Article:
My mother used to tell me I reminded her of a 1950’s baby toy, the plastic happy clowns with roly-poly bottoms that babies batted at. Easy to knock over—but, with beans in their bums, the clowns bounced right back up. Bat, bob, bounce. Up and down, bobbling around. Oh such fun! But not in real life. Such treatment for real can depress the most spirited of souls. “Life keeps taking a whack at you,” my mother would say, “but you always bounce back.” I used to ask, “But what happens if I can’t bounce anymore? It’s getting harder and harder.” I was in my fifties when I began asking, “What if I break?”
“You won’t break,” she’d say.
But I did break, and I have broken. Cancer broke me.
One day in the parking lot of my son’s workplace, I was again in tears. Cancer’s complications were taking their toll and each visit to the plethora of doctors only served to deepen my despair. Like Job, I was on my knees, wailing, weeping, beating my chest, dressed in sackcloth and ashes. Like Elijah, I was back at Cherith and stuck there—isolated in the beastly heat and dribbling creek of the desert. It can be a nasty business for the beleaguered. How was I to go on? I looked up and saw love and a kind of anguish in my son’s eyes.
“All I want right now,” he said to me, “is to enjoy the day with my mother.”
There it was, a raven in the desolation; divine grace in the wilderness. Suddenly all I wanted was to spend a day with my son. We went out to Marymoore Park where we biked through the trees; we kayaked, too, along the riverbank where dragonflies zip-darted over the water’s surface.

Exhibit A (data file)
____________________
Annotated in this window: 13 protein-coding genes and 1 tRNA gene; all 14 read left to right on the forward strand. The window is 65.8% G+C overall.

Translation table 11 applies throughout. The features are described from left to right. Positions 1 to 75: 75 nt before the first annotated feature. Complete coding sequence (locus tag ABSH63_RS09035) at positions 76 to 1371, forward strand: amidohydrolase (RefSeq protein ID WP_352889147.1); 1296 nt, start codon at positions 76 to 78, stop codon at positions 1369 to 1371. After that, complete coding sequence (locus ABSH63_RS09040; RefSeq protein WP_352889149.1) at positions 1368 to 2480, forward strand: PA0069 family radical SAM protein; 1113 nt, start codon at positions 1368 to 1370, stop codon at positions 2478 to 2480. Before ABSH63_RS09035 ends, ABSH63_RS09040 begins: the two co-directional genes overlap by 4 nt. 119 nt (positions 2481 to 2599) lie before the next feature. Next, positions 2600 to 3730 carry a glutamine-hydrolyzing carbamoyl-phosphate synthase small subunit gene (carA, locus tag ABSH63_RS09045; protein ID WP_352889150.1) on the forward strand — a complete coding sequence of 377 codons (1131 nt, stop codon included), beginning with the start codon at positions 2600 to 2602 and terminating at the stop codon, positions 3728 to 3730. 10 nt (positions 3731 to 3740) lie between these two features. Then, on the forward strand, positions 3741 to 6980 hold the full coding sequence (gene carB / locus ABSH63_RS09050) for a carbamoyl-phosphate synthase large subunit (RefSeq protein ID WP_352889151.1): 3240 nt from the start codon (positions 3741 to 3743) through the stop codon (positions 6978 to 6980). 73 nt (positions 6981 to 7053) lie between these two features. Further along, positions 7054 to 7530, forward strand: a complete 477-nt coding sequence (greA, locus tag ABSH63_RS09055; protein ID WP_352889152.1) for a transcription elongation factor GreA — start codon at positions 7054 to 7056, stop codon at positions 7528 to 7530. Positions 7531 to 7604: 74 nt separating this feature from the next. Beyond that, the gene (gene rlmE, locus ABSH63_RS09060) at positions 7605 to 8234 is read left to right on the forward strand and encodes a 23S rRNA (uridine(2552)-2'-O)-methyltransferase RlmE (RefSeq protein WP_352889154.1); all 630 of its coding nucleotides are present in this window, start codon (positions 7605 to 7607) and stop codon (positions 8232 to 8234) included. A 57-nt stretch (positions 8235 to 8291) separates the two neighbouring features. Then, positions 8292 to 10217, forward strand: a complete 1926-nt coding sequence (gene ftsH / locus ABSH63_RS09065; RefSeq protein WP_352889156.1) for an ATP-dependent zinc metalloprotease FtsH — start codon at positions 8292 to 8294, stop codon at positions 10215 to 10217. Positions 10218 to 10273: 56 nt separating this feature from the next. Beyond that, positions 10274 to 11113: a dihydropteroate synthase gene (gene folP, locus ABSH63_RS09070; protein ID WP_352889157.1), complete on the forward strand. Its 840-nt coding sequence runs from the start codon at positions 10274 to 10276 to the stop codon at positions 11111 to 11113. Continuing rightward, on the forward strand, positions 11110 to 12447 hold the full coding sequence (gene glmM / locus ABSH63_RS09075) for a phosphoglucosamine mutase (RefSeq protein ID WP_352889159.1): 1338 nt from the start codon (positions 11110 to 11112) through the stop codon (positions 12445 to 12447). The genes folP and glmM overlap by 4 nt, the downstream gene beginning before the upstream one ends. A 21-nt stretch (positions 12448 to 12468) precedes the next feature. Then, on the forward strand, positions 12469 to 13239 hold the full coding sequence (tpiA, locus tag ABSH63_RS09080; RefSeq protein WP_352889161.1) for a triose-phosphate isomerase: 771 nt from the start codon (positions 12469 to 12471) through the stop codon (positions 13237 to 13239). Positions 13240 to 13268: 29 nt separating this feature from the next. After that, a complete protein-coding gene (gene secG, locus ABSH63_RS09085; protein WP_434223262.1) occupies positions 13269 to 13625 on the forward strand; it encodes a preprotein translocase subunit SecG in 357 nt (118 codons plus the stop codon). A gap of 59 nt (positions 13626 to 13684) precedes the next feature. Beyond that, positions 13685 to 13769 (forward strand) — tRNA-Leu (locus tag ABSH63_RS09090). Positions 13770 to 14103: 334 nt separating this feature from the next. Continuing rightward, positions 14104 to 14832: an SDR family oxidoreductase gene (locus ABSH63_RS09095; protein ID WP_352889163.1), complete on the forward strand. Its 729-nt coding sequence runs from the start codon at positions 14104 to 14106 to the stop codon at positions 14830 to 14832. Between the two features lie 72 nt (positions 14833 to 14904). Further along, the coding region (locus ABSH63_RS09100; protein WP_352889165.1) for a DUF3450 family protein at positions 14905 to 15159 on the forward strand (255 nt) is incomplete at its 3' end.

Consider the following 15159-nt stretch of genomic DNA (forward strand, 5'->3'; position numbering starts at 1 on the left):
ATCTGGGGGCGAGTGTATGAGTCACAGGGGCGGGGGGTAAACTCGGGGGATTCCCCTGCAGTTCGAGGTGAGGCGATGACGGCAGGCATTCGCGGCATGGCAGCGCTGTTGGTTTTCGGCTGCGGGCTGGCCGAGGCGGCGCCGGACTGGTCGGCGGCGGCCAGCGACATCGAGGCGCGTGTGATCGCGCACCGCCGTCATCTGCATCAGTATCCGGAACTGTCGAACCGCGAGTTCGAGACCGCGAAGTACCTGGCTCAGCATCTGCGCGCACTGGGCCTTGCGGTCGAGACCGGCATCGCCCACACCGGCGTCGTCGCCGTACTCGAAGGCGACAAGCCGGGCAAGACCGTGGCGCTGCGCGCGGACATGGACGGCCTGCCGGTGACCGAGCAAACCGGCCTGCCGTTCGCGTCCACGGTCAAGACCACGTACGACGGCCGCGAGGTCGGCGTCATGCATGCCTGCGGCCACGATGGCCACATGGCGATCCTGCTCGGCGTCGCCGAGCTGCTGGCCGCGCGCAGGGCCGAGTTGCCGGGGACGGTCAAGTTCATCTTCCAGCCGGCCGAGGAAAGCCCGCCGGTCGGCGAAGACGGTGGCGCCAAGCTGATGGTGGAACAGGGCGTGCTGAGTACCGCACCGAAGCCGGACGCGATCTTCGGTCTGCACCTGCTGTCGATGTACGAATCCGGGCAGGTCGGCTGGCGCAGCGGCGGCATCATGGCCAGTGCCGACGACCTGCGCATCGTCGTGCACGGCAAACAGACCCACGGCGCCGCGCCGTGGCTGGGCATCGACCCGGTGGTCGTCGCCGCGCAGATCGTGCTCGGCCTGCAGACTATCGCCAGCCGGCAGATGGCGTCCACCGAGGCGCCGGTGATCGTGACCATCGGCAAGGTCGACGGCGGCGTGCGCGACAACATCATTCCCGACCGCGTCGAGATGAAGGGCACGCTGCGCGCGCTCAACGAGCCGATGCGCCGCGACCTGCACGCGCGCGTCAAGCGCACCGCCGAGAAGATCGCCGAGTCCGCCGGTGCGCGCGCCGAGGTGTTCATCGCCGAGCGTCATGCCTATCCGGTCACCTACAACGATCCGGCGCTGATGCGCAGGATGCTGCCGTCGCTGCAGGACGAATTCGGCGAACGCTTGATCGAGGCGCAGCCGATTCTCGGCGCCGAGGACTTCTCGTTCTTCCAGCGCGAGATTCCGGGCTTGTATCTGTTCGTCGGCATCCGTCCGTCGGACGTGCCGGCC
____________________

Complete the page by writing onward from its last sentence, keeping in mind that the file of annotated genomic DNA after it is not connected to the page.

You see, God will find a way to penetrate the evils of this world to give us hope. In my case, to whittle away at the false doctrines of health and wealth to a greater understanding of God’s infinite capacity to inspire awe. The riverbank, the dragonflies. A son who loved me. And in the end, is this not what God did for Job? Inspire awe? No answers to Job's brow-beating questions. No insight into the evils that befall. Just questions of His own. “Who set the stars?” he asked Job. “Who carved the mountains? Who put the leviathan in the sea? Who turns the earth in its seasons and sets the birds on their course?”
“Who made this place?” God asked in my silence. “Who sheered the cliff face, dropping it 6,000’ to Lake Bennett below? Who cradled the glacier, who empties its icy lagoon? Who guides the feet of the mountain goats and who feeds the artic squirrels? Who sets the breeze to rest the birds’ wings?”
“Well?” badgered Bill, eager for my reaction.
In that moment, overcome by all that God was, all that He created, all that He gives us, all I wanted to do was to bow before God, as did Job. “I did not know my soul could still sing,” I simply told Bill—and turned a corner in my soul.
My premise is that we ignore ravens at our peril. But if we can learn to recognize them, appreciate them for what and who they are, we can then know we’re not forgotten or abandoned on the stony outcrop of our pain. The same God who sends us ravens in our darkest hours is the same God who sets the universe.